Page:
A French security official said that a phone call in which Vladimir Putin attempted to claim that Alexei Navalny poisoned himself was a disaster.
- Russian President Vladimir Putin last week called France's Emmanuel Macron in hopes of explaining the poisoning of the opposition leader Alexei Navalny, French media reported.
- Sources briefed on the call told Insider it was a disaster.
- Putin is said to have told Macron that Navalny might have poisoned himself to make Russia look bad.
- Macron is said to have considered the claim insultingly implausible — so much so that it could materially harm European-Russian relations.
- Two sources told Insider that Macron was now far more willing to imperil the Nord Stream 2 gas pipeline project linking Russia with Europe.
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An attempt by Russian President Vladimir Putin to explain in a call with France how Alexei Navalny was poisoned in Russia went so badly that it seriously set back his relations with Europe, intelligence sources told Insider.
According to French media, Putin spoke with his French counterpart, Emmanuel Macron, last week about Navalny, the opposition leader who was poisoned with the nerve agent Novichok in late August and evacuated to Europe for treatment.
Putin is said to have suggested during the call that Navalny might have poisoned himself in an elaborate attempt to discredit Russia.
Intelligence sources characterized the explanation as so inept and insulting that it severely set back the already strained relations between Russia and European nations.
A French security official, who asked for anonymity as he does not have permission to speak on the record, said the exchange outraged Macron, who is usually wary of directly confronting Russia.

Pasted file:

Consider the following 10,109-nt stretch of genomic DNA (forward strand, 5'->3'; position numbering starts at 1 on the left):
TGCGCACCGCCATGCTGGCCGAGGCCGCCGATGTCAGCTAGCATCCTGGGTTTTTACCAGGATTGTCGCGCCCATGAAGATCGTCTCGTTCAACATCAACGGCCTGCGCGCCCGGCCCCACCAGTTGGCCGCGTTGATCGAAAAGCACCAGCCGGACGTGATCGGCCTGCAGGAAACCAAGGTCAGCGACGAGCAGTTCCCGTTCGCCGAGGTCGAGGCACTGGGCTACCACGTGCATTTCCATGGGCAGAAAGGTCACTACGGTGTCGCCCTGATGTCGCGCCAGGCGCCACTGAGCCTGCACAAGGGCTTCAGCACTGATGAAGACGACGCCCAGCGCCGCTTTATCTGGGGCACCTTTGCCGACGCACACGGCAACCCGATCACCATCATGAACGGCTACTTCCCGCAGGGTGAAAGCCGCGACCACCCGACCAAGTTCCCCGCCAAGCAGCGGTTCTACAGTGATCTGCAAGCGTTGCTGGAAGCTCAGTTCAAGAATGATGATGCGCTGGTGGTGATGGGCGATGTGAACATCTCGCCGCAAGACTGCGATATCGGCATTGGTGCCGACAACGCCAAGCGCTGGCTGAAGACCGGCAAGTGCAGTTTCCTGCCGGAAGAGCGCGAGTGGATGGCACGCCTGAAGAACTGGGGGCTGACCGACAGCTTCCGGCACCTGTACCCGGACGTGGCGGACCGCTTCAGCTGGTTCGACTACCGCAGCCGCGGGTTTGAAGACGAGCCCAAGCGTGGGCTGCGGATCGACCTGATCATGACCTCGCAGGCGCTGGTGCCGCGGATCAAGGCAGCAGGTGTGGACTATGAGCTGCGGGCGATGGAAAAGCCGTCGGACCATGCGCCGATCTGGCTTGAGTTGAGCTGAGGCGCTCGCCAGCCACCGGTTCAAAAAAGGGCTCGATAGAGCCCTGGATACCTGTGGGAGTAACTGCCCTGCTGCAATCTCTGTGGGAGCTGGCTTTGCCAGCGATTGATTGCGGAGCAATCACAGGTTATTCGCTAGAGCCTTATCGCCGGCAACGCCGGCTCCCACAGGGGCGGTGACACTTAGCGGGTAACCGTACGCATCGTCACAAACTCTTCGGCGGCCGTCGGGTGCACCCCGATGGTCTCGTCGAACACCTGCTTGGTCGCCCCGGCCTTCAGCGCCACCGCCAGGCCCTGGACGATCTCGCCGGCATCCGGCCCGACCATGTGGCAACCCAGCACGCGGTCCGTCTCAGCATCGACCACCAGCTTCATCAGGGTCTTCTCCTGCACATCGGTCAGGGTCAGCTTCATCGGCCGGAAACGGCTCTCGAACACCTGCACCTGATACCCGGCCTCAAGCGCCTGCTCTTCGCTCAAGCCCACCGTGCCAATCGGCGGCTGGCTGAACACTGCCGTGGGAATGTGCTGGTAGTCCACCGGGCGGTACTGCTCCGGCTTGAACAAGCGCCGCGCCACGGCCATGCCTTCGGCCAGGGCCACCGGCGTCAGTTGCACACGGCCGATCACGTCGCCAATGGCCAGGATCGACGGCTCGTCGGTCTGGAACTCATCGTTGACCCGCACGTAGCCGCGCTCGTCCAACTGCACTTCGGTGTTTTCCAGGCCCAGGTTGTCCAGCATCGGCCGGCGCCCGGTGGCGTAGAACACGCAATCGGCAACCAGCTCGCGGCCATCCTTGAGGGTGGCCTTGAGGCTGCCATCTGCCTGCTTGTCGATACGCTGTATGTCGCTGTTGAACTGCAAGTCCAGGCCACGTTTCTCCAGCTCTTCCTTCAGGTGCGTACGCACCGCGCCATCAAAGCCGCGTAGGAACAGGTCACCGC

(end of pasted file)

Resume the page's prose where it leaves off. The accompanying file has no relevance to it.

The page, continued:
"There is cynicism from European leaders on Putin when it comes to these events," the official said.
"But Macron has a huge ego and considers himself someone that you cannot bulls---. He expected to be told that it was some internal issue, potentially some illegal operation by an underling that is being investigated, perhaps suggesting the possibility some Chechens [did it] without his knowledge or approval."
The source described past conversations as "unsatisfactory but just plausible enough to make it more difficult to confront him."
"Macron got on the call expecting this typical behavior, and instead he's fed total nonsense about Navalny giving himself a deadly agent only found in the most secure Russian military stockpiles.
"We understand that silly, confusing, and often contradictory messages like these are how Putin handles things domestically — but to the president of France?"
The French official added that Macron was "furious."
"He will make his own decisions on how to handle this, but the consequences he is threatening could become much stronger support for Merkel taking action on Nord Stream if that's how the Germans decide to proceed," the official said, referring to German Chancellor Angela Merkel and Nord Stream 2, an undersea gas pipeline aiming to link Russia with Germany.
Political tensions between Russia and the West have repeatedly threatened to derail the pipeline project. Merkel has come under intense pressure to use Nord Stream 2 as leverage to extract answers from Russia.
"Macron's view is you cannot lie to the president of France as if he is some Russian peasant," the source said.
German security officials refused to comment on the situation when asked by Insider.
But a central European counterintelligence official who works closely with Germany on Russian issues said he believes Europe might see no alternative but to act. The source also spoke anonymously, as he is not authorized to speak publicly.
"Macron and Merkel have plenty to occupy themselves with politically right now, and both find themselves angry that they've been put in this position by Putin and even angrier that he is handling it with such disdain for them," the official said.
"Blaming Germany and Navalny for removing evidence infuriated Merkel, and suggesting Navalny did it himself probably gave Macron an aneurysm.
"But my sense from talking with German colleagues is that the US election matters figures into everyone's calculations quite strongly."
The source added that "a strong, united coalition of Germany, France, and other EU members can confront Putin, but it's all much stronger and more effective if the president of the United States is a committed participant."
"There's currently little confidence in the US as a partner in such an effort," the source said, "but that could change after the election."